Ultraviolet (UV) is that part of electromagnetic light bounded by the lower wavelength extreme of the visible spectrum and the X-ray radiation band.The spectral range of UV light is, by definition between 100 and 400 nm (1 nm=10-9m) and is invisible to human eyes. Using the CIE classification the UV spectrum is subdivided into three bands:
UVA (long-wave) from 315 to 400 nm
UVB (medium-wave) from 280 to 315 nm
UVC (short-wave) from 100 to 280 nm
In reality many photobiologists often speak of skin effects from the weighted effect of wavelength above and below 320 nm, hence offering an alternative definition.
A strong germicidal effect is provided by the Light in the short-wave UVC band. In addition erythema (reddening of the skin) and conjunctivitis (inflammation of the mucous membranes of the eye) can, also be caused by this form of Light. Because of this, when germicidal UV-Light lamps are used, it is important to design systems to exclude UVC leakage and so avoid these effects.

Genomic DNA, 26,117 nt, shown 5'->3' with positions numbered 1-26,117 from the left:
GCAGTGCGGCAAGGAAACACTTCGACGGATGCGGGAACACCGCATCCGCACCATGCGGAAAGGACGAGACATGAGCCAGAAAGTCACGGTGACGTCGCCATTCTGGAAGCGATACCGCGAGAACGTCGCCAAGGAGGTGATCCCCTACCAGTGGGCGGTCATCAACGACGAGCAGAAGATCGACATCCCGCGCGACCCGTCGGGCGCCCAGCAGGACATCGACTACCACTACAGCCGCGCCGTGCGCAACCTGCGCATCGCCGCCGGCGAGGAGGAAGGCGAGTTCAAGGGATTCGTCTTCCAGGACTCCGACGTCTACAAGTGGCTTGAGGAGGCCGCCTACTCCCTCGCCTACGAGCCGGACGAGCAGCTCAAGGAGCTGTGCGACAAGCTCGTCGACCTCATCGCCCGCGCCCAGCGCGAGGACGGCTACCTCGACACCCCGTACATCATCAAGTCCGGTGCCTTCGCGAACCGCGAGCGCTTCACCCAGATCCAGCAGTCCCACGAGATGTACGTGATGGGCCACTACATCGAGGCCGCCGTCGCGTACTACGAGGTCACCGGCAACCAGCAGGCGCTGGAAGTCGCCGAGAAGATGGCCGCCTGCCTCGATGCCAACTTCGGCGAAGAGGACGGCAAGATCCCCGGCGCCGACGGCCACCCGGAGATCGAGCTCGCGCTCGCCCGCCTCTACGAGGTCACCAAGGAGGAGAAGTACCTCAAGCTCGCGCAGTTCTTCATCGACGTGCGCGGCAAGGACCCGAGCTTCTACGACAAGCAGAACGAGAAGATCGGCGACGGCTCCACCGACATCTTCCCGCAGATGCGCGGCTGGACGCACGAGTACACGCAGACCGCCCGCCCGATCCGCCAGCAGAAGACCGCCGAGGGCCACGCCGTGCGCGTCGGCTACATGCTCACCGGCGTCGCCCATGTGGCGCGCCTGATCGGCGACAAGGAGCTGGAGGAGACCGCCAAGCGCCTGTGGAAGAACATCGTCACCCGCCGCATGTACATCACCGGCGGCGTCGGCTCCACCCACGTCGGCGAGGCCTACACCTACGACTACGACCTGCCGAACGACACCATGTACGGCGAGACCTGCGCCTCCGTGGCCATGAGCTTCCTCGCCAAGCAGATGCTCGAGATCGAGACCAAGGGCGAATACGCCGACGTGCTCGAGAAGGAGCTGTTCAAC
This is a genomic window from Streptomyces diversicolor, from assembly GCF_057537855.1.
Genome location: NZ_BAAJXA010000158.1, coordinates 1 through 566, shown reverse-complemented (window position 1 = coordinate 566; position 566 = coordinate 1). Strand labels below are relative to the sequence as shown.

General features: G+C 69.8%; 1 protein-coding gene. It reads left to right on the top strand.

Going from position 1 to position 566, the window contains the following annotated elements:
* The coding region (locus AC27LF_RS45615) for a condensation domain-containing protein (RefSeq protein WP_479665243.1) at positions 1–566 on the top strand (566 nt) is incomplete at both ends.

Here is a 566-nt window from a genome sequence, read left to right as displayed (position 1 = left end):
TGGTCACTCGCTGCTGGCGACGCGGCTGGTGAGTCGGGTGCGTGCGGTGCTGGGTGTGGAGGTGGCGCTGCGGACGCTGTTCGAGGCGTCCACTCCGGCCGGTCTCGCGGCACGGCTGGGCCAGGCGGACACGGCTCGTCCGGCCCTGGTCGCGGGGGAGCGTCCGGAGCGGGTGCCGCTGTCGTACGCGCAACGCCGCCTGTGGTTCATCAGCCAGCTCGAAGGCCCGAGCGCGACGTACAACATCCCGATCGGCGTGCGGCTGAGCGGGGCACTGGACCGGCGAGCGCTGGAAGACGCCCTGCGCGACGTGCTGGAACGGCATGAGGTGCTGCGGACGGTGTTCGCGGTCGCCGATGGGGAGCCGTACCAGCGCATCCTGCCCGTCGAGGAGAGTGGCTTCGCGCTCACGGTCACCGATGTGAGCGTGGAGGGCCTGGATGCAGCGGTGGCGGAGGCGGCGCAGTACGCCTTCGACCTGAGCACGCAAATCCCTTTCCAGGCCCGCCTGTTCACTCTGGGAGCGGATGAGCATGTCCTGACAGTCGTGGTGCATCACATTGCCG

Self evidently people should avoid exposure to UVC. Fortunately this is relatively simple, because it is absorbed by most products, and even standard flat glass absorbs all UVC. Exceptions are quartz and PTFE.
Again fortuitously, UVC is mostly absorbed by dead skin, so erythema can be limited. In addition UVC does not penetrate to the eye’s lens; nevertheless, conjunctivitis can occur and though temporary, it is extremely painful; the same is true of erythemal effects.
Where exposure to UVC Light occurs, care should be taken not to exceed the threshold level norm. Figure 9 shows these values for most of the CIE UV spectrum. In practical terms, table I gives the American Congress of Governmental and Industrial Hygienist’s (ACGIH) UV Threshold Limit Effective Irradiance Values for human exposure related to time. At this time it is worth noting that radiation wavelengths below 240 nm forms ozone, O3 from oxygen in air. Ozone is toxic and highly reactive; hence precautions have to be taken to avoid exposure to humans and certain materials